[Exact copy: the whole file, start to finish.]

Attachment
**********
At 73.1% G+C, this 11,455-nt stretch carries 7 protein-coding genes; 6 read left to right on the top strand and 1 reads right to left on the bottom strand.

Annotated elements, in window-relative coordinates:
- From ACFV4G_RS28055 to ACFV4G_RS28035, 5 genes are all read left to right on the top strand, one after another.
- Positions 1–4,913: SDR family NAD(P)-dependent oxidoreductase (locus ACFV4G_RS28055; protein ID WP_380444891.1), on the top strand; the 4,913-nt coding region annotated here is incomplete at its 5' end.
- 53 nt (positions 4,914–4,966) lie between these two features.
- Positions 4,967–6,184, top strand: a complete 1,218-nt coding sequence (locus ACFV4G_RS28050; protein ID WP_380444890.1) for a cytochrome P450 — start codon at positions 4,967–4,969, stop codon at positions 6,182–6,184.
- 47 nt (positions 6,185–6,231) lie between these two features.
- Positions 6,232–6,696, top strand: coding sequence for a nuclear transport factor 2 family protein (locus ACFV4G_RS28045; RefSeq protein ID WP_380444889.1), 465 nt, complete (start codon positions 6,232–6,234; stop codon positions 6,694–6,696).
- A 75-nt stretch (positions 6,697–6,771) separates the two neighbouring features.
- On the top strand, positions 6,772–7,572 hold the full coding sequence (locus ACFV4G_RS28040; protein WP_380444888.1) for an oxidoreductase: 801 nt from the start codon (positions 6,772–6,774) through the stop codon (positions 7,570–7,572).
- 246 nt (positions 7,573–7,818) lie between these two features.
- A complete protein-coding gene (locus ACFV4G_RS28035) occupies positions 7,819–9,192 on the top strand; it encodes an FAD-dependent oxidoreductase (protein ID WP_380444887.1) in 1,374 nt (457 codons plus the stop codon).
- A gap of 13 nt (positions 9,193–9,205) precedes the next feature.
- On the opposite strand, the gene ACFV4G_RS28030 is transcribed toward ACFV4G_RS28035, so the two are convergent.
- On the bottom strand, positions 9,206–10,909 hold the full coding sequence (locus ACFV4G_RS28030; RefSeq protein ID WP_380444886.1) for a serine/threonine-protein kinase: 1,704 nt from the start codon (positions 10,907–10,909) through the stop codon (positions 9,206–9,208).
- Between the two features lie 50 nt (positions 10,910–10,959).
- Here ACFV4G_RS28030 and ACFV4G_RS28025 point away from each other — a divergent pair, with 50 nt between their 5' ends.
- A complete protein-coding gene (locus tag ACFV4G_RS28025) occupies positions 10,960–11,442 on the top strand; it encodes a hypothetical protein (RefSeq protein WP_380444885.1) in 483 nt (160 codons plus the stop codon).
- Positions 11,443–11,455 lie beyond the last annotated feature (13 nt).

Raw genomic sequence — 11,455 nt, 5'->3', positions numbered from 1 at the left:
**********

At 73.1% G+C, this 11,455-nt stretch carries 7 protein-coding genes; 6 read left to right on the top strand and 1 reads right to left on the bottom strand.

Annotated elements, in window-relative coordinates:
- From ACFV4G_RS28055 to ACFV4G_RS28035, 5 genes are all read left to right on the top strand, one after another.
- Positions 1–4,913: SDR family NAD(P)-dependent oxidoreductase (locus ACFV4G_RS28055; protein ID WP_380444891.1), on the top strand; the 4,913-nt coding region annotated here is incomplete at its 5' end.
- 53 nt (positions 4,914–4,966) lie between these two features.
- Positions 4,967–6,184, top strand: a complete 1,218-nt coding sequence (locus ACFV4G_RS28050; protein ID WP_380444890.1) for a cytochrome P450 — start codon at positions 4,967–4,969, stop codon at positions 6,182–6,184.
- 47 nt (positions 6,185–6,231) lie between these two features.
- Positions 6,232–6,696, top strand: coding sequence for a nuclear transport factor 2 family protein (locus ACFV4G_RS28045; RefSeq protein ID WP_380444889.1), 465 nt, complete (start codon positions 6,232–6,234; stop codon positions 6,694–6,696).
- A 75-nt stretch (positions 6,697–6,771) separates the two neighbouring features.
- On the top strand, positions 6,772–7,572 hold the full coding sequence (locus ACFV4G_RS28040; protein WP_380444888.1) for an oxidoreductase: 801 nt from the start codon (positions 6,772–6,774) through the stop codon (positions 7,570–7,572).
- 246 nt (positions 7,573–7,818) lie between these two features.
- A complete protein-coding gene (locus ACFV4G_RS28035) occupies positions 7,819–9,192 on the top strand; it encodes an FAD-dependent oxidoreductase (protein ID WP_380444887.1) in 1,374 nt (457 codons plus the stop codon).
- A gap of 13 nt (positions 9,193–9,205) precedes the next feature.
- On the opposite strand, the gene ACFV4G_RS28030 is transcribed toward ACFV4G_RS28035, so the two are convergent.
- On the bottom strand, positions 9,206–10,909 hold the full coding sequence (locus ACFV4G_RS28030; RefSeq protein ID WP_380444886.1) for a serine/threonine-protein kinase: 1,704 nt from the start codon (positions 10,907–10,909) through the stop codon (positions 9,206–9,208).
- Between the two features lie 50 nt (positions 10,910–10,959).
- Here ACFV4G_RS28030 and ACFV4G_RS28025 point away from each other — a divergent pair, with 50 nt between their 5' ends.
- A complete protein-coding gene (locus tag ACFV4G_RS28025) occupies positions 10,960–11,442 on the top strand; it encodes a hypothetical protein (RefSeq protein WP_380444885.1) in 483 nt (160 codons plus the stop codon).
- Positions 11,443–11,455 lie beyond the last annotated feature (13 nt).

Raw genomic sequence — 11,455 nt, 5'->3', positions numbered from 1 at the left: